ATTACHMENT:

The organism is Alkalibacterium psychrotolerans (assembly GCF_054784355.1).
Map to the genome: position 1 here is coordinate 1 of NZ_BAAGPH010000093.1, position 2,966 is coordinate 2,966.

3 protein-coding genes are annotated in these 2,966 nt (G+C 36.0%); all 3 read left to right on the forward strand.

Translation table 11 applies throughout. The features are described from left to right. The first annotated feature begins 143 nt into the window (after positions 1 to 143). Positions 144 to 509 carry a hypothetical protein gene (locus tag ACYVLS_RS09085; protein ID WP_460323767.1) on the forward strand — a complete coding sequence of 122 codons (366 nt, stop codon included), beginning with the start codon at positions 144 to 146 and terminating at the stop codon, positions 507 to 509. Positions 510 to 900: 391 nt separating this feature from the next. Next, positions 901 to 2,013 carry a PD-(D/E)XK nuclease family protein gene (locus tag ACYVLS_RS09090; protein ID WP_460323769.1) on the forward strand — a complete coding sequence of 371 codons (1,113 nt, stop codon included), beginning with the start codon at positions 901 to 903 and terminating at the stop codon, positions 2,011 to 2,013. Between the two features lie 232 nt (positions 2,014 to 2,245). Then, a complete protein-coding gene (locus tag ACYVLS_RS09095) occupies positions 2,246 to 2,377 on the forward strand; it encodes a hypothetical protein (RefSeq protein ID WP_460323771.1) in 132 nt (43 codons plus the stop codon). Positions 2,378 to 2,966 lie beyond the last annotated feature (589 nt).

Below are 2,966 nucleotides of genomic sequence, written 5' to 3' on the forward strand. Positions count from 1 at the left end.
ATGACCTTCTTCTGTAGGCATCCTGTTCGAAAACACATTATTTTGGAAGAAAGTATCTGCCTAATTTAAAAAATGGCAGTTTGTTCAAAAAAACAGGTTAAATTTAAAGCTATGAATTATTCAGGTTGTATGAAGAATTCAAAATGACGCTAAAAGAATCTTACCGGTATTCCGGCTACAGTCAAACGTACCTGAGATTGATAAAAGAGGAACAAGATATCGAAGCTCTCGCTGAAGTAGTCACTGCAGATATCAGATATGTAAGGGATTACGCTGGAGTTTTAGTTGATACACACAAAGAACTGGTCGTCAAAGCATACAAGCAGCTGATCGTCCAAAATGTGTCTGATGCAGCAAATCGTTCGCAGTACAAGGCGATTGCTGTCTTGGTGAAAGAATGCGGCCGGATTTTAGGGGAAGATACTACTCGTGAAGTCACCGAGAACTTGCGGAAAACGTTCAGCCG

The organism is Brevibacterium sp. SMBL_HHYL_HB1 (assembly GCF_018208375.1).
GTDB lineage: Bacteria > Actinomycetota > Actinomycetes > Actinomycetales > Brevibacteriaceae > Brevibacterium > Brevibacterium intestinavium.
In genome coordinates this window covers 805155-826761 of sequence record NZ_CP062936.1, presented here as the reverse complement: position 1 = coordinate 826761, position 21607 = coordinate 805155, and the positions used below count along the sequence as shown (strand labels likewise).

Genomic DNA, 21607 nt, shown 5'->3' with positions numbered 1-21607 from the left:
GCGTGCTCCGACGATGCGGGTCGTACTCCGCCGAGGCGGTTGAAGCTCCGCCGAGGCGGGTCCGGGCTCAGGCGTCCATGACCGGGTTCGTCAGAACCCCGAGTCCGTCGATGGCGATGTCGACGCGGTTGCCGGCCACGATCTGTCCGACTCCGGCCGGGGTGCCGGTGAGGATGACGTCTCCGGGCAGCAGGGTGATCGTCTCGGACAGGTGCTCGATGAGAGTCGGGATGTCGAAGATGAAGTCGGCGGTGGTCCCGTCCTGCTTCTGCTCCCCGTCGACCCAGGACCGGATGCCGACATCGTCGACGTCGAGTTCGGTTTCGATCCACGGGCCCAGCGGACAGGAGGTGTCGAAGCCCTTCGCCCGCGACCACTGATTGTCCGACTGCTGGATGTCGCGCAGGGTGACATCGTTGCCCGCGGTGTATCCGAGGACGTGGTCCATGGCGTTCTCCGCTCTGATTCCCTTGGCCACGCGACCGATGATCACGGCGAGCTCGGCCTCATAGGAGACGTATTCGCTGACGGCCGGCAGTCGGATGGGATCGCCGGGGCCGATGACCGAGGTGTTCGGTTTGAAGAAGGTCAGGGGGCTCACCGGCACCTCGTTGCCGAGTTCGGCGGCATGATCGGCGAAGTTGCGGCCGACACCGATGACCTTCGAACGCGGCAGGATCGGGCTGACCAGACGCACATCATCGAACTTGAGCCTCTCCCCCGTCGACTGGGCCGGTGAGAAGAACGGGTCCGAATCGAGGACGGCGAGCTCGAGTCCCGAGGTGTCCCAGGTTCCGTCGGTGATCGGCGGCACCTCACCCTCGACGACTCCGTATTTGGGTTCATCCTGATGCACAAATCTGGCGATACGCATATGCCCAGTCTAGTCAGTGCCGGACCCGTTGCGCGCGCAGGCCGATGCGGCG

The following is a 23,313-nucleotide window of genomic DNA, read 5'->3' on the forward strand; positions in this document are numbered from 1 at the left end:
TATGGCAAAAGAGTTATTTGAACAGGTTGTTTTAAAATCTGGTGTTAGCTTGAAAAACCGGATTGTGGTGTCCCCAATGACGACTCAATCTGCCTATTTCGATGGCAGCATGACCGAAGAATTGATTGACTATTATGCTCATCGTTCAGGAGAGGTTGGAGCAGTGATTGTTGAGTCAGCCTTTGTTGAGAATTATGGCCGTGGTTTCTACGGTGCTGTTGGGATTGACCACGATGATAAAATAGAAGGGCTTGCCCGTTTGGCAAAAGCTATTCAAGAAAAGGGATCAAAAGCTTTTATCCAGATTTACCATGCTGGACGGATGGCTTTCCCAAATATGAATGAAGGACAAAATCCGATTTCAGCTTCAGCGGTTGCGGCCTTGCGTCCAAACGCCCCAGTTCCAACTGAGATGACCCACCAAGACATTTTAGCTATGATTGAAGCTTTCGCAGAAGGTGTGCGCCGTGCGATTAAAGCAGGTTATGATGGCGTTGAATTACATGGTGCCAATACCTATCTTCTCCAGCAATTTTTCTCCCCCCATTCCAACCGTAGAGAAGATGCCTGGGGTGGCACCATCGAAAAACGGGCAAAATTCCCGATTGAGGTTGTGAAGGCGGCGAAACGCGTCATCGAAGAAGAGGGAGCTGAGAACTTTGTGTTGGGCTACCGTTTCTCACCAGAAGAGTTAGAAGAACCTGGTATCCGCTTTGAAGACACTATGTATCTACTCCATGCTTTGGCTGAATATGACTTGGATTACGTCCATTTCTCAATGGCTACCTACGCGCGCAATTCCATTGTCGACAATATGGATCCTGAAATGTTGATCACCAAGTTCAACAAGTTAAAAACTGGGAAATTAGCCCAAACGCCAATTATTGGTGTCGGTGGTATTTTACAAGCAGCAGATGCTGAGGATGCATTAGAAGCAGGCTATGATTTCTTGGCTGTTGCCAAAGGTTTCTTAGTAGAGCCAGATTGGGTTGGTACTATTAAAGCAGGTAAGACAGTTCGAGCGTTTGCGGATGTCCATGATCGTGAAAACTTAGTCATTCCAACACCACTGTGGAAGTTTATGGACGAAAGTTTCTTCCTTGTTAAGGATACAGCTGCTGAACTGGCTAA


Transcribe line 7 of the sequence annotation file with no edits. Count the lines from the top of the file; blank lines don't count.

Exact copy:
The organism is Brevibacterium sp. SMBL_HHYL_HB1 (assembly GCF_018208375.1).